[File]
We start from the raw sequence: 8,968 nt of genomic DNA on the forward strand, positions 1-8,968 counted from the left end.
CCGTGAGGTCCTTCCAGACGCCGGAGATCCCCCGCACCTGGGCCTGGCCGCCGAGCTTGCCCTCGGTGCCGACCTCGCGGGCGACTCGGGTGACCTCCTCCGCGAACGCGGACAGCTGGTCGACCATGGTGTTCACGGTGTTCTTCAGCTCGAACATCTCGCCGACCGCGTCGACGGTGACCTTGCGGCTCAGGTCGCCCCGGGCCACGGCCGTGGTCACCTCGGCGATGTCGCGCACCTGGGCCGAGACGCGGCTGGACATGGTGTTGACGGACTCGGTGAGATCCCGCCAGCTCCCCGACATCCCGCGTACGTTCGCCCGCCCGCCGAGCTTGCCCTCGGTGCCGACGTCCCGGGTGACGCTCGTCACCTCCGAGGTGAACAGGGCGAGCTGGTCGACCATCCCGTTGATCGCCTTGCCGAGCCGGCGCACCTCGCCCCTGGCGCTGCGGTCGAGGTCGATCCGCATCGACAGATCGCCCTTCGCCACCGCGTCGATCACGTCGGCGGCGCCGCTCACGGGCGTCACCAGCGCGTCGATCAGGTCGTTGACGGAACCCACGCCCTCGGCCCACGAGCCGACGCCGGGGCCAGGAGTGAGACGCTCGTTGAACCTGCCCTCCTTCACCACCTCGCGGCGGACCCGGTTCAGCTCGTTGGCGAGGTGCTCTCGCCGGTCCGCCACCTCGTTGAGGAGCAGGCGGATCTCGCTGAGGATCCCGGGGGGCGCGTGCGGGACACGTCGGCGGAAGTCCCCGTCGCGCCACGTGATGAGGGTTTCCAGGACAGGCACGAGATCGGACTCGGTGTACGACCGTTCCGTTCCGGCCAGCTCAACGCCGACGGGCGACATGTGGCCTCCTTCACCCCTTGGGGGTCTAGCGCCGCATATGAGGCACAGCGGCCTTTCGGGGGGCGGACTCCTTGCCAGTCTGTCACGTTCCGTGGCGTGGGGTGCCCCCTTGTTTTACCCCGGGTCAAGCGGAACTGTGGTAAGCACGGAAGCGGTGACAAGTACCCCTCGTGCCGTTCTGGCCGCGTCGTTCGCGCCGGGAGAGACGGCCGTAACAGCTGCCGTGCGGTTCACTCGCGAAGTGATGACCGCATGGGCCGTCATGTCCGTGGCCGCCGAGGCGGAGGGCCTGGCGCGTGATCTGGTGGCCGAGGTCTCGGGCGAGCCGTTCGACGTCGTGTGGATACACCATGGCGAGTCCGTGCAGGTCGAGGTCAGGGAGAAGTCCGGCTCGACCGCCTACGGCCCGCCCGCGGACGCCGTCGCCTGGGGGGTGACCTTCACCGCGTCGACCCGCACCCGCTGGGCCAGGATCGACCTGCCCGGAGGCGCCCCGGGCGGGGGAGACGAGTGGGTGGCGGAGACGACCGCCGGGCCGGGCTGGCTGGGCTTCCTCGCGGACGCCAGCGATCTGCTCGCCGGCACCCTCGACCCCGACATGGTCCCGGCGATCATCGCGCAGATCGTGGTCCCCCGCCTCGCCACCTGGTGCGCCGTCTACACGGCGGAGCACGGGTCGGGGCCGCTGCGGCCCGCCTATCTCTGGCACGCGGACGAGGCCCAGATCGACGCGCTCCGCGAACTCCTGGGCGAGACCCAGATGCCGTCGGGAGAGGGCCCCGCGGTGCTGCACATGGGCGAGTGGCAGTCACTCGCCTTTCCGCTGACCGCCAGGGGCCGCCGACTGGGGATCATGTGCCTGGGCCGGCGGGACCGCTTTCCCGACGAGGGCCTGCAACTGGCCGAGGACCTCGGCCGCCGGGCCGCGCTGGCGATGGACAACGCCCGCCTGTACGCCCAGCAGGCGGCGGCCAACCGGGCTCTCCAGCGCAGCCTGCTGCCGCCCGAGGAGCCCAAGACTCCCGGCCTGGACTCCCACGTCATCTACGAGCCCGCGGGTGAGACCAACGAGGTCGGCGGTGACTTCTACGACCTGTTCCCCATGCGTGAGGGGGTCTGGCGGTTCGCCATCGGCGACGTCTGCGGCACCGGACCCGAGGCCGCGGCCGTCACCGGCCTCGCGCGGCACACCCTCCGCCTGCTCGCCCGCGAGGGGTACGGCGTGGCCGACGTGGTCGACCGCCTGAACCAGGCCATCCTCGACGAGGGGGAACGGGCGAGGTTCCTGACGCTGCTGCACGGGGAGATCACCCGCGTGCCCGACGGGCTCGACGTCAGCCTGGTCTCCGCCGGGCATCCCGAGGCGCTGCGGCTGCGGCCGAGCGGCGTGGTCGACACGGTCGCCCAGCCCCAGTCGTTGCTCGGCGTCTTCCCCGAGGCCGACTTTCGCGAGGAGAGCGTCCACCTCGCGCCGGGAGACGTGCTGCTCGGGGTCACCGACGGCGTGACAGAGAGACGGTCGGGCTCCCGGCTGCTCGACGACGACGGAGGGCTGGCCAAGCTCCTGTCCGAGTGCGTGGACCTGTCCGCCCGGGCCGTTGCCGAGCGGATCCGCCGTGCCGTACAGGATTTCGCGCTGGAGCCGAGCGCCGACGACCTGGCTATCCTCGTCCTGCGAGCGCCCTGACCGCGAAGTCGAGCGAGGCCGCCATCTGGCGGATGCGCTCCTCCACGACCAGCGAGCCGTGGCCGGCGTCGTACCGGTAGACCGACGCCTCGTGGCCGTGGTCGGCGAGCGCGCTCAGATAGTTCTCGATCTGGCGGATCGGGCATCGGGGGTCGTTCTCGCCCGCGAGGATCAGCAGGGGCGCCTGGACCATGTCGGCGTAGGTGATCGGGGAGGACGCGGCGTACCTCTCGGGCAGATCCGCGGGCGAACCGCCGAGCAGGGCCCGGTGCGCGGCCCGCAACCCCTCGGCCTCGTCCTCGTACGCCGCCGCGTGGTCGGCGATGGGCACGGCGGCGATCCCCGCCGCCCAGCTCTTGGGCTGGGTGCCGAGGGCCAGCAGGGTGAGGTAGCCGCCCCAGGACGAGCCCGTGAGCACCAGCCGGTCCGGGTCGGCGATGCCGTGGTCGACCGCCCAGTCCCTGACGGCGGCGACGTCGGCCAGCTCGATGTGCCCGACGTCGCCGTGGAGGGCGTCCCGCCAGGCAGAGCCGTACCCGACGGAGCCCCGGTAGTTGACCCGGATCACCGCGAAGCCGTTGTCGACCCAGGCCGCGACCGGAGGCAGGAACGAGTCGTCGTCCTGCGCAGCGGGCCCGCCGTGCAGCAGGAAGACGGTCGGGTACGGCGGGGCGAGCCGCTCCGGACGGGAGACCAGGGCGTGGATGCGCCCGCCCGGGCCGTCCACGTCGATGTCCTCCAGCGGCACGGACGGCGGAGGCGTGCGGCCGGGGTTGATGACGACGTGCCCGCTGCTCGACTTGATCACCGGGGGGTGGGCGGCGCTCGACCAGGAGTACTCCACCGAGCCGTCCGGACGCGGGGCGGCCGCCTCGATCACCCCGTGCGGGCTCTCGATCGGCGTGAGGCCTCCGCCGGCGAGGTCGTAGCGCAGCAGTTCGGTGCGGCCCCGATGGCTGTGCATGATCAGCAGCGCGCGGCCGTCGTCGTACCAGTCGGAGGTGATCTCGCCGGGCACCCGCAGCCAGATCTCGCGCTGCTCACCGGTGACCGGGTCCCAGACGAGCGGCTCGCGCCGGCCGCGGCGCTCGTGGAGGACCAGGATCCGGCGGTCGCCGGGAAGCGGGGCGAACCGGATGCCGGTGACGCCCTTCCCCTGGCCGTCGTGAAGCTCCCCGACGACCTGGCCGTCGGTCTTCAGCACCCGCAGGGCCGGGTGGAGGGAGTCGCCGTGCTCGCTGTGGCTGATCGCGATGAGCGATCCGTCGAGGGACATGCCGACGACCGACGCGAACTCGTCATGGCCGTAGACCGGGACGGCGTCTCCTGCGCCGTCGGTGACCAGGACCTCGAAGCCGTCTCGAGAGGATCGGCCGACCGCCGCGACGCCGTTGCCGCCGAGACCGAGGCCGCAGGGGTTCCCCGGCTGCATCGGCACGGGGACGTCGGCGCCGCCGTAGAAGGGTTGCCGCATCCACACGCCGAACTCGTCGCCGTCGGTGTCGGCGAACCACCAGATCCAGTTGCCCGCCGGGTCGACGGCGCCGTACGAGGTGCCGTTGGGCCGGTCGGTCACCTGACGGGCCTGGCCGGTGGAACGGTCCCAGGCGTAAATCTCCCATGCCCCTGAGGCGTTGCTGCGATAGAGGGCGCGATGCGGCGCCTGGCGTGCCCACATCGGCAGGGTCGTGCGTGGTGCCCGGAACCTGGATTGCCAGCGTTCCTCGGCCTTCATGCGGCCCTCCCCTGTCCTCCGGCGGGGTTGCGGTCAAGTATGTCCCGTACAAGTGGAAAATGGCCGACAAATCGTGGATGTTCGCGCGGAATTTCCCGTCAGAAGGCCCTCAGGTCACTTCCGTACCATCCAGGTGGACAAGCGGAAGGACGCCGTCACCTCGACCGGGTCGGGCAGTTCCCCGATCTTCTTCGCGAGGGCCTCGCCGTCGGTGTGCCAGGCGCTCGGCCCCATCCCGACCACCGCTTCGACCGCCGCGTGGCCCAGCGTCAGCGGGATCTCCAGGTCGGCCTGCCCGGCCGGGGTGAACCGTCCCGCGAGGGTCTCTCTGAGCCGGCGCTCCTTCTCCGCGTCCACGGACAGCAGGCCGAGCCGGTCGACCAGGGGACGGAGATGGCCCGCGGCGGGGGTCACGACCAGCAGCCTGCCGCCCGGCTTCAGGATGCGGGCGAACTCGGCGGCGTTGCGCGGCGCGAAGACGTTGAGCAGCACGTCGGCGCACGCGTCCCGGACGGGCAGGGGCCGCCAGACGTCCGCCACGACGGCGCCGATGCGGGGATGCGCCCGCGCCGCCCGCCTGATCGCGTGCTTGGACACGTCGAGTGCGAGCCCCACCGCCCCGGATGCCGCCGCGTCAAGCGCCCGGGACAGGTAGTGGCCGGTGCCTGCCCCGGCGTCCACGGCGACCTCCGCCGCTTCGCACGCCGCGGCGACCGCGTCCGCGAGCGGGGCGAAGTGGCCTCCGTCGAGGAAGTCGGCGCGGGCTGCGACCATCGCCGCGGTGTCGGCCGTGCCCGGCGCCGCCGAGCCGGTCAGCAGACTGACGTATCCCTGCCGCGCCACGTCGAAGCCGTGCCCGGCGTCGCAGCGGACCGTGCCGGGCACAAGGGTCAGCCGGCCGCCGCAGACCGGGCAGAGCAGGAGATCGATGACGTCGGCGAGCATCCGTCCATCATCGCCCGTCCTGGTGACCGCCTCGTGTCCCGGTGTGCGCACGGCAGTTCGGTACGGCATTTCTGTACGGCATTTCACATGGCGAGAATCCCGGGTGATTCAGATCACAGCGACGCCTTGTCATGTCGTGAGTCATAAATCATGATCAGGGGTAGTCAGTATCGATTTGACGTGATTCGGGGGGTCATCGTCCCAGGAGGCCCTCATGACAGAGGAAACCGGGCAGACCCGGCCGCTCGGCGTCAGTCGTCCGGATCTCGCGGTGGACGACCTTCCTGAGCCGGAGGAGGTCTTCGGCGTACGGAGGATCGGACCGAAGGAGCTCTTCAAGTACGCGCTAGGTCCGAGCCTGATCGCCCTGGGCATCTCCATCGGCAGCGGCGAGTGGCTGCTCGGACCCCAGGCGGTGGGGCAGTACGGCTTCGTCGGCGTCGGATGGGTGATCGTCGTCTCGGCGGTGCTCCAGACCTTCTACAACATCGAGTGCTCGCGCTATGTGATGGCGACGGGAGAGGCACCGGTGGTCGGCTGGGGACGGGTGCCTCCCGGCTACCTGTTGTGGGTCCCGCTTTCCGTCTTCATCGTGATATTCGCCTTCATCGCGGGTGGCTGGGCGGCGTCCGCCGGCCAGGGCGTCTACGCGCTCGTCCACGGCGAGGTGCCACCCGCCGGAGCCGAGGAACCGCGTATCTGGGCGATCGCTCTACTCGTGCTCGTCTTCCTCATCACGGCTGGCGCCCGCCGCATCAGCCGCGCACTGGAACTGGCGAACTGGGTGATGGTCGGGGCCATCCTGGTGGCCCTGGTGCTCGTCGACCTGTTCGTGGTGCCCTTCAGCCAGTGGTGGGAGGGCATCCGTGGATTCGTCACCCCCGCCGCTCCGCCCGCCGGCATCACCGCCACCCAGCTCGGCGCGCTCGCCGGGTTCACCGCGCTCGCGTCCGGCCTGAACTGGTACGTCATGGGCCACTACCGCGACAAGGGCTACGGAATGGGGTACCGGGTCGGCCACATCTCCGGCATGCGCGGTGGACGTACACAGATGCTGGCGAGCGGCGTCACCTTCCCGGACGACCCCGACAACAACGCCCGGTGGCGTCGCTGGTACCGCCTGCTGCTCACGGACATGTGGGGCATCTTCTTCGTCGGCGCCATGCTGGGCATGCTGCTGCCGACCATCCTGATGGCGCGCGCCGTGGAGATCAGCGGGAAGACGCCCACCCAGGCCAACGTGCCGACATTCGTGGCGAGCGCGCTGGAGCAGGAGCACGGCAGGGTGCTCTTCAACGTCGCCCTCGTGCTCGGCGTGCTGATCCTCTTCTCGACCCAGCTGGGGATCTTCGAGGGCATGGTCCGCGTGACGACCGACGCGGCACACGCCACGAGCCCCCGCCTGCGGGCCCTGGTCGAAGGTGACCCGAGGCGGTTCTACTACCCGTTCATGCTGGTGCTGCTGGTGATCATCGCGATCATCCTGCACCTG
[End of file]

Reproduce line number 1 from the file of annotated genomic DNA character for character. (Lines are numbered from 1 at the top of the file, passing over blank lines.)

We start from the raw sequence: 8,968 nt of genomic DNA on the forward strand, positions 1-8,968 counted from the left end.